Monday, March 14, 2011

Beginner Board Dilemma

This summer I'd like to teach some of my new Massachusetts friends how to windsurf. The problem is that I don't currently have a board suitable for beginners, and if I get one I'll probably have to sell one of my other three boards to make space. My current board "quiver" is:

Starboard Evo 83- High wind, wave-oriented shortboard used with 5.5, 4.7, 4.2, and 3.5 m^2 sails. 83 liters volume.
Exocet Cross 106- Medium wind, wave-oriented shortboard used with 6.8, 5.5, and occasionally 4.7 m^2 sails. 106 liters volume.
Exocet Warp SL 71- Medium wind, speed-oriented shortboard used with 8.0 and 6.8 m^2 sails. 118 liters volume.

The one that would probably have to go would be the "Warp", since the other two are vital for wavesailing, which is my favorite kind of windsurfing. It would be nice if the beginner board could have some of the characteristics of the Warp it would be replacing, specifically:

1) Fitting inside my van.
2) Fitting the role of early-planing shortboard for me.

I was thinking something like an older Starboard Start, Starboard GO, or Bic Nova might do the trick. Maybe one with just a small, removable center fin instead of a full daggerboard. I guess there's no rush to make the switch now, though, since it will be a few months before it's warm enough for beginners to get in the water. In the meantime, if you think you want to buy my Warp or sell me a beginner board, let me know. I would consider selling the mint-condition warp for $800 with no fin or $900 with a 44 cm slalom fin. Here's a picture-

Riding da fin

15 comments:

JSW225 said...

Why not go with a convertible SUP? A wide, long Stand Up Paddleboard that has a mast slot / hole would be a great beginner board. It'd also be a great board to coast around on in light, sub 10 knot winds for time on water.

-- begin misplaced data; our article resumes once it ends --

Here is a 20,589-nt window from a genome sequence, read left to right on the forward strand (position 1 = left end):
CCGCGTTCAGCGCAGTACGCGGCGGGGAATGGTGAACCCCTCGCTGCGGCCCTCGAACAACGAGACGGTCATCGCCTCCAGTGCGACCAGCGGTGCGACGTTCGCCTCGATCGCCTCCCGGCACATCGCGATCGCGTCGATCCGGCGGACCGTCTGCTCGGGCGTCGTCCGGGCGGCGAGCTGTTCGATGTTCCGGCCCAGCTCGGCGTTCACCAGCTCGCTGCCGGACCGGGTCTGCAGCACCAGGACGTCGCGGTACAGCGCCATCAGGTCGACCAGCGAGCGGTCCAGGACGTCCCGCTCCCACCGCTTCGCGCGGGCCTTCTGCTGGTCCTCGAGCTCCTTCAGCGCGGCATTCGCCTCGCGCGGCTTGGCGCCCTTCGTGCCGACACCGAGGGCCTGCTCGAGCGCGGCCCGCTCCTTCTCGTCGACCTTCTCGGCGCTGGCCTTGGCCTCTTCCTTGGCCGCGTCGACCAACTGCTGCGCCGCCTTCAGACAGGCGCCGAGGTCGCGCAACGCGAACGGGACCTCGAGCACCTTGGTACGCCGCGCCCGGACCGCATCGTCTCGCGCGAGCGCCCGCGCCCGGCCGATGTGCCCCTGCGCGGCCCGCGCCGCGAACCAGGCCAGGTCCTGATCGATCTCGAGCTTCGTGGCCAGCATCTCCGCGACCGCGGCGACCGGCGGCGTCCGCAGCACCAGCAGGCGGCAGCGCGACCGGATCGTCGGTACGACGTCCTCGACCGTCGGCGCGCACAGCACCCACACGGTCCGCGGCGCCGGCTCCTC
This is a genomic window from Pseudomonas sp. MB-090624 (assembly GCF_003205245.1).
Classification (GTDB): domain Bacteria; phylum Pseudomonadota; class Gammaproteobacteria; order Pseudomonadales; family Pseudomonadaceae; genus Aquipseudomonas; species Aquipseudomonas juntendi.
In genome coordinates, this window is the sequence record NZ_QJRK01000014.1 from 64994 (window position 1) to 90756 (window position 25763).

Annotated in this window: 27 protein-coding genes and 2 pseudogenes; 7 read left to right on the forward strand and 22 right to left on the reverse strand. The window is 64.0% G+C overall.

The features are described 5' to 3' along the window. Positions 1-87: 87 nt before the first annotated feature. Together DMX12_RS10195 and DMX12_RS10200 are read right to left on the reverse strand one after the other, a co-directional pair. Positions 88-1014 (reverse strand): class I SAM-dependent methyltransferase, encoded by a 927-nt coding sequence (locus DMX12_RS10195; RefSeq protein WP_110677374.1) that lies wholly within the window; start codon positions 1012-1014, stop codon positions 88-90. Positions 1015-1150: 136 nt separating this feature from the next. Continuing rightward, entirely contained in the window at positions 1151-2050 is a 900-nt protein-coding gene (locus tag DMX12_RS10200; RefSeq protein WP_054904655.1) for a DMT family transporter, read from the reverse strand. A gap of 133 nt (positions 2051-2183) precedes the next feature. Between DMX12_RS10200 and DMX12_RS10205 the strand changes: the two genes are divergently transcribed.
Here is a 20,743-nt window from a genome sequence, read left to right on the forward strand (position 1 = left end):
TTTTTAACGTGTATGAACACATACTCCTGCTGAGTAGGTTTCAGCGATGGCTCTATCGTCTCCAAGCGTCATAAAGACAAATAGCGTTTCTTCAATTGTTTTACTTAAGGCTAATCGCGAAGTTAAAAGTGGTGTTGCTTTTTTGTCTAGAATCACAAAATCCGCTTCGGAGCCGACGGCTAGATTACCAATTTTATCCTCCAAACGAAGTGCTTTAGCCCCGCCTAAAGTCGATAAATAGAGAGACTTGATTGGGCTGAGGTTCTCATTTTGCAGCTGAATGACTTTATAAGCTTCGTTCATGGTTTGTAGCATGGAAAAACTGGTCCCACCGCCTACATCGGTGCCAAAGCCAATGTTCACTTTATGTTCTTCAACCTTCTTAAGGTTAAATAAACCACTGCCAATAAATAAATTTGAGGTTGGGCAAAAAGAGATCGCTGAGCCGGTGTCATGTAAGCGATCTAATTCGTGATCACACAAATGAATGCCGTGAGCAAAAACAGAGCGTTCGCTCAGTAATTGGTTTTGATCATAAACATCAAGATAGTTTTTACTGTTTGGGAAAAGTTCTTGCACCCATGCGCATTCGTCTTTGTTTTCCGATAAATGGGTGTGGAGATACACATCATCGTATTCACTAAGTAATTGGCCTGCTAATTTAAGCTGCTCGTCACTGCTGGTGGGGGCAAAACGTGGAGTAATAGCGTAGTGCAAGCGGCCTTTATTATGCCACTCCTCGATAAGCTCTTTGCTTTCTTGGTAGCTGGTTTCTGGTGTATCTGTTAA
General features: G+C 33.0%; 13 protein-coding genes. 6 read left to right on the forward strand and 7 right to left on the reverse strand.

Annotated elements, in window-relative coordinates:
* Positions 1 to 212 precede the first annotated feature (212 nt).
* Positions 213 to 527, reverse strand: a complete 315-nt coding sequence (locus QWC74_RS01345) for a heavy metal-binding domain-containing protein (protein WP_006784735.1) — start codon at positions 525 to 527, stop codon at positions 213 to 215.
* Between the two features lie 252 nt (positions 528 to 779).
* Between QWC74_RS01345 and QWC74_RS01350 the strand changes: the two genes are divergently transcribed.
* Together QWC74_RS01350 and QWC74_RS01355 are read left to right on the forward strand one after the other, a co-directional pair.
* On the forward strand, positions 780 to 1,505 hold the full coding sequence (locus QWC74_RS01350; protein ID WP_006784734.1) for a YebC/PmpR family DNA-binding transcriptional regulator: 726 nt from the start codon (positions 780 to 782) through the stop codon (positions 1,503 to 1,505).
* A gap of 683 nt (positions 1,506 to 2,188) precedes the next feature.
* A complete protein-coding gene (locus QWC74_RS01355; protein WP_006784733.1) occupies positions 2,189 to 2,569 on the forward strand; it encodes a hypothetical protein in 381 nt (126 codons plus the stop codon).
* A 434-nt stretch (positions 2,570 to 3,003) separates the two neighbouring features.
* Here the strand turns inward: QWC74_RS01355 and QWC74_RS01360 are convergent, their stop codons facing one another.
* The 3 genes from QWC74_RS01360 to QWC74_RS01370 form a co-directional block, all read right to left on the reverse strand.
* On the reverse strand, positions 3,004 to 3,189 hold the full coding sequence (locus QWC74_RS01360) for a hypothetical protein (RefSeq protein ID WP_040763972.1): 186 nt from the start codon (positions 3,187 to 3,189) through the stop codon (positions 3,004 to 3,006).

Then you can take it paddling when its glassy. Or even take it out regular surfing.

I recommend this one for a cheap one that can be beat up: http://www.aquaglide.net/products/11-6.cfm . Though I'll be putting a nose pad on mine for teaching beginners.

James Douglass said...

Well, the only problem with a SUP / longboard is that it would be hard to get in and out of my apartment and might get stolen quickly off my roofrack in the blue-collar neighborhood where I live.

Catapulting Aaron said...

I second JSW's notion, and bring the AHD sea lion into contention.

Not sure how great of a pure beginner board it is, but it would definitely be more fun for you in the waves and they're pretty stinkin' short. I saw one in baja and it definitely doesn't seem like the most gliding board, but who knows...

2 centavos

James Douglass said...

Gracias para los centavos, senor Aaron. I'm curious about those Sea Lions, too. They seem a little light on volume for people to learn on, but I notice the 9' Sea Lion XL can mount a center fin for beginners. I'd be curious to try one, at least.

Scott said...

The theft problem is an issue, but I'd cast another vote for the SUP. You'll never use the Start or Go, but you will use a SUP, for sure. It would be a blast at Nahant or Revere, with or without a sail.

I really like my Amundsen Aquaglide 11'3". I can get it planing with a 4.7 in under 20mph of wind. It's a nice thin, light board for it's size (about 25 lbs), displaces maybe 165 liters. Nice and wide, so very stable. But the thin rails and light weight make it nice in the surf.

I have a friend with a Starboard Whopper, which is also good fun. Shorter, wider. I like the Amundsen better, but that's just personal taste.

FWIW, I figured SUPing would be super boring, but I've found that I really enjoy it, both in waves and on flat water.

JSW225 said...

Unless you're a pro or experienced or extremely light weight SUPer, I wouldn't recommend any board under 10 feet. It may seem convenient, but you're sacrificing ease of SUP use in all conditions.